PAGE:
Who can guarantee that the average medical student will be coached or guided by one of the “best teachers?” How likely is it, in a diffused teaching environment with scores of adjunct faculty, that all students will learn to ask good questions? Are all students also expected to match Epstein’s readiness and openness to learning from the modeling behavior of his instructors? What percentage of current medical educators are modeling asking good, reflective questions? And, what percentage of their medical students will pick up on it as Epstein did, if modeling is the only method deployed?

Could medical students, all medical students, actually learn how to ask better questions? Yes, but it will require a change for students as well as their instructors.

Dr. Schwartzstein asked such a question of Epstein towards the end of the session: “Is it actually possible to teach everyone to be reflective?” Epstein acknowledged the challenge, and said that the challenge of creating the good, reflective questioner is actually worthy of another lecture entirely. A “rigid personality” he noted, may not want to ask reflective questions or be asked such questions by others. Unfortunately, he noted such  “maladaptive personality traits are reinforced in the first two years of medical school because there are right answers” and then, when “people who do really well in the classroom…hit the wards, we get messages” that they are clearly not well suited to providing medical care.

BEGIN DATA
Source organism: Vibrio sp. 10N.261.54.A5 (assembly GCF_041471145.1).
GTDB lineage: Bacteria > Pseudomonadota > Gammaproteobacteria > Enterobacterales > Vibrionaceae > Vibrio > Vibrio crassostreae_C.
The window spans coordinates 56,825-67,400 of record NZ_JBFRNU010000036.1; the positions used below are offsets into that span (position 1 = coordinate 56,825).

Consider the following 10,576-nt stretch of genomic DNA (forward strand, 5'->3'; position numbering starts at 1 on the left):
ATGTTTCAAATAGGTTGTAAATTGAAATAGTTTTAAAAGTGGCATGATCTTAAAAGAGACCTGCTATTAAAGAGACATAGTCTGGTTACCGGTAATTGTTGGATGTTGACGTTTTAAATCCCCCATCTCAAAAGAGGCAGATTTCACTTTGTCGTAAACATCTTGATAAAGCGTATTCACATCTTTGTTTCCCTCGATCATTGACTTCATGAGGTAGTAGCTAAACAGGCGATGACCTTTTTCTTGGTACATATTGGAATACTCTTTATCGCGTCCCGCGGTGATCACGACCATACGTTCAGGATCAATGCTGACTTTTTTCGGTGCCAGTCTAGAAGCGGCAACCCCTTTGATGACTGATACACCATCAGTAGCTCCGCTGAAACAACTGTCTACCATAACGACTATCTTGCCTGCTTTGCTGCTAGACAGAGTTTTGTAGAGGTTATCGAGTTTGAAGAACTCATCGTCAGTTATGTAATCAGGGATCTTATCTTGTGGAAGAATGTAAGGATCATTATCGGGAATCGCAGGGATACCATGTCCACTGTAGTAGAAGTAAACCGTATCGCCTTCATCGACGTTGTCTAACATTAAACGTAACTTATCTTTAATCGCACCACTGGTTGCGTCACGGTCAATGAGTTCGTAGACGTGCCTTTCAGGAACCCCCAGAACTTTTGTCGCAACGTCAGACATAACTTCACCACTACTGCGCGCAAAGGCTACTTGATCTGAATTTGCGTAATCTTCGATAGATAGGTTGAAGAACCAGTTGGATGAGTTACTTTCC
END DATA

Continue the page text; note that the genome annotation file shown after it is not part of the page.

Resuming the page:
Epstein’s belief that students will learn how to ask questions from the best teachers leaves too much to chance and serendipity. I doubt that there is any evidence that the proper modeling of “reflective questions” or “good questioning”  by the “best teachers” has actually succeeded in preparing, if not all, then at least the majority of medical students to ask better questions. Some research, indeed, suggests the opposite. In his book, How Doctors Think, Dr. Jerome Groopman (2007) cites research about how doctors’ “cognitive traps” can lead directly to misdiagnoses. A question, a good one from a colleague or assistant, or even a basic and simple one from a patient, Groopman argues, can provide liberation from these traps (Epstein actually offered an excellent example of a useful self-reflective question: “What am I assuming that might be wrong?”)